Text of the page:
7.7.10 by Goya Bennett
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HOBSONS Bay deputy mayor Tony Briffa is thought to be the only person to describe his sex as 'other' in the Victorian Local Governance Association survey of numbers of males and females in local government.
The Altona Ward councillor was born with an intersex condition, which saw him incorrectly assigned as female gender as a child.
Asked why he described himself as 'other' when he fought so hard to be male, Cr Briffa sets the record straight.
"I fought to be me. It wasn't so much about me becoming Tony, a male; it was more about finding out who I was meant to be had doctors not interfered.
"I wanted to understand my true nature and be the person I should have been before doctors castrated and modified me through surgeries and hormone treatment.
"I was born ambiguous in terms of my sex and doctors weren't sure what my sex was at birth.
"As a child, then even as a teenager, I questioned whether I was a boy or a girl.
"I was always a feminist; I always believed in affirmative action and equal opportunity.
"I was attracted to girls, not boys, which was also confusing to me, particularly as I was at an all-girls' school.
"It's about being true to myself and that whole journey about discovering who I would have been had it not been for the medical intervention, and just being the person that nature made me."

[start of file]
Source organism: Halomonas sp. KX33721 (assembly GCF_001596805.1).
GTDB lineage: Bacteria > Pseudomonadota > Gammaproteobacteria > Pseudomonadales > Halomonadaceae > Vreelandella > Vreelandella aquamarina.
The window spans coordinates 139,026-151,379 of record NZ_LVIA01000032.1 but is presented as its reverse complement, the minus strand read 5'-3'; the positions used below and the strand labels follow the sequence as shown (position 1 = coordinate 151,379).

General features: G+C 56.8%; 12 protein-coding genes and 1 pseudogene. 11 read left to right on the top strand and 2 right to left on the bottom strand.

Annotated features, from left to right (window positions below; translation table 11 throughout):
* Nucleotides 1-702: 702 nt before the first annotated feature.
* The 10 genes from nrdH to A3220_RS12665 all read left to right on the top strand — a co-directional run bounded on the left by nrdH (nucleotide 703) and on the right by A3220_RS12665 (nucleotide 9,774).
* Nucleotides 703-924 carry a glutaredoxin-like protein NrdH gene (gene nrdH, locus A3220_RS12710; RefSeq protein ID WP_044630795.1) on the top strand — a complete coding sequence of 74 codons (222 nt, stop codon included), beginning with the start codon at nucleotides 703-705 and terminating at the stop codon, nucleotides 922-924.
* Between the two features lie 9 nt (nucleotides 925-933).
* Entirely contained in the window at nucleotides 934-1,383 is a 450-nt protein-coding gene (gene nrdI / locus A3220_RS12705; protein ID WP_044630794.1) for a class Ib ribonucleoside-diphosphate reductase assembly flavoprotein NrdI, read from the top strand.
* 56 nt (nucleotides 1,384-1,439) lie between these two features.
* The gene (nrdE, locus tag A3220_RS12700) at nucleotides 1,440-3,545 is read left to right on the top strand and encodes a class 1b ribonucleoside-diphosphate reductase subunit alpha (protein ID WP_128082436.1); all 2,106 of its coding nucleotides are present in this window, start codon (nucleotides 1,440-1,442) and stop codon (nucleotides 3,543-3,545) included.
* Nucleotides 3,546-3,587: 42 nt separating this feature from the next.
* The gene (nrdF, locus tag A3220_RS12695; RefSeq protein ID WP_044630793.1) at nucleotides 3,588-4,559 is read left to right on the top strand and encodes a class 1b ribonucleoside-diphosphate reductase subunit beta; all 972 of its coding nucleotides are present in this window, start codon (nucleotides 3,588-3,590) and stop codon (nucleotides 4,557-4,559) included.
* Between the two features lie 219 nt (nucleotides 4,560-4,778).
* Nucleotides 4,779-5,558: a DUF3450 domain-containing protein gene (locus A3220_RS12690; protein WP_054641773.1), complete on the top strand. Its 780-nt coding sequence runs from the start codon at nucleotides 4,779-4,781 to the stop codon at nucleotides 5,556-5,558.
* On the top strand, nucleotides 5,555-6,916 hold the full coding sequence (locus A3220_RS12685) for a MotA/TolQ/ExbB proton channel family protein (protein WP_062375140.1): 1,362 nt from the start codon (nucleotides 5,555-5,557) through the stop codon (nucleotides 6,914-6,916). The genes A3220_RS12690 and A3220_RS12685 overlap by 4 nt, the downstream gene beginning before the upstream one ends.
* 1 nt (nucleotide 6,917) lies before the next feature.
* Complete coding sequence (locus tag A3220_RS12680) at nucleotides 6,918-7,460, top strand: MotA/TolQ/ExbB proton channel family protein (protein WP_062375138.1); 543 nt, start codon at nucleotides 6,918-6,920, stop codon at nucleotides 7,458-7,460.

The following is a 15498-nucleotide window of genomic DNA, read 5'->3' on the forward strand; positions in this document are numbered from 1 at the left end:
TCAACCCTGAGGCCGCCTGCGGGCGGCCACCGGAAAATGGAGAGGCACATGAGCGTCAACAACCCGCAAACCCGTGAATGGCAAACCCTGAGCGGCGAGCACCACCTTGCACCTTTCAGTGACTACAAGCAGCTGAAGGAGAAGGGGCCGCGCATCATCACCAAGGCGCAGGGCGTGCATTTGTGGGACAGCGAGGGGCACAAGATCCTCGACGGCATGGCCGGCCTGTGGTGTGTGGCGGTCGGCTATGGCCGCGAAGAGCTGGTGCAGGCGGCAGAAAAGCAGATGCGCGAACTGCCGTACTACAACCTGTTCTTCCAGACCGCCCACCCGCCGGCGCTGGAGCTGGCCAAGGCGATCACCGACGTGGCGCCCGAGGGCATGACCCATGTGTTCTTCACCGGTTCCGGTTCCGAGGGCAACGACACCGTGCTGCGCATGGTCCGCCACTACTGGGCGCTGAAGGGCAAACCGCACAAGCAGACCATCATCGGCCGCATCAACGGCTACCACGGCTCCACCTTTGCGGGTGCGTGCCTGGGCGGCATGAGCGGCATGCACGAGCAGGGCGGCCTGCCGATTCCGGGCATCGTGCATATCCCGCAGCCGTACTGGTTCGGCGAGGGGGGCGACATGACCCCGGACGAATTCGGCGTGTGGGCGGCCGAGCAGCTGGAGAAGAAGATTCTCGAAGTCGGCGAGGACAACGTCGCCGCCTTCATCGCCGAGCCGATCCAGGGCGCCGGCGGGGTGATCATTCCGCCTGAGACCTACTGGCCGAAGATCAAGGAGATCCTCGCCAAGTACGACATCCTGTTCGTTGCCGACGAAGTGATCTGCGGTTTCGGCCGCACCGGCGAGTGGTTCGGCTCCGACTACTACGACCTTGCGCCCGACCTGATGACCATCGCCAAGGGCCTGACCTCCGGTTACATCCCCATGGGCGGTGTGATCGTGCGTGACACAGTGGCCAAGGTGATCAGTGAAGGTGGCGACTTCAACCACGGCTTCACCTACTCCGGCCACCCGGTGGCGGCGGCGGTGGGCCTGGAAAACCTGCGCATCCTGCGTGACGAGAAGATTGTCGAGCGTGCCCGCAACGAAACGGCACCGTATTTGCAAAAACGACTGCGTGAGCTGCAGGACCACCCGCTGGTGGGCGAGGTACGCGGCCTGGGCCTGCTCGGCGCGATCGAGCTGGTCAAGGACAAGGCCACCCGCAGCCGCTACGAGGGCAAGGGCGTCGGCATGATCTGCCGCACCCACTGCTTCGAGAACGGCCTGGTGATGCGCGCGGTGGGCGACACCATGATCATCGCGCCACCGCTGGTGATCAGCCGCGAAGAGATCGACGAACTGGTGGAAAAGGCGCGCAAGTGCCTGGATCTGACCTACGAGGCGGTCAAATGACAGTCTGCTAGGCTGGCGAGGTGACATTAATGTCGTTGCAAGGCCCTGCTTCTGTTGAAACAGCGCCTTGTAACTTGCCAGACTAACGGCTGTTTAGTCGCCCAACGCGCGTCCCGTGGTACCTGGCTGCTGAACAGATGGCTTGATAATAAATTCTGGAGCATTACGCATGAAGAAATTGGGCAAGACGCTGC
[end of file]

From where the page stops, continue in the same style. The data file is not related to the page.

As vice-president of the Androgen Insensitivity Syndrome Support Group Australia, Cr Briffa has long lobbied for childhood gender assignments not to be surgically reinforced.
"Thanks to the work that we've done and the support group that I run at the Royal Children's Hospital, they've done a 30-year follow-up study of children with these conditions treated at the Royal Children's Hospital," he said.
"If a person's got my condition, for example, if they were raised as a female it would be unlikely they would then do irreversible surgeries like castration as a child. The records at the Royal Children's speak for themselves: 8 per cent of children in that 30-year study period were raised in the wrong sex, which is a horrible statistic given that they reinforce that sex surgically."
Cr Briffa said the VLGA survey, marking the Year of Women in Local Government, specifically asked for councillors' sex.
"I just thought, to be true to myself and to have the record accurately reflect the situation, let's put 'other'.
"In any elected position these days in Australia, it's a nonsense, it's a fiction to think that women aren't able to participate as equally as men. Our Governor General is a woman, our Prime Minister is a woman, and our local member is a woman.
"There's no impediment to public office if you're a woman."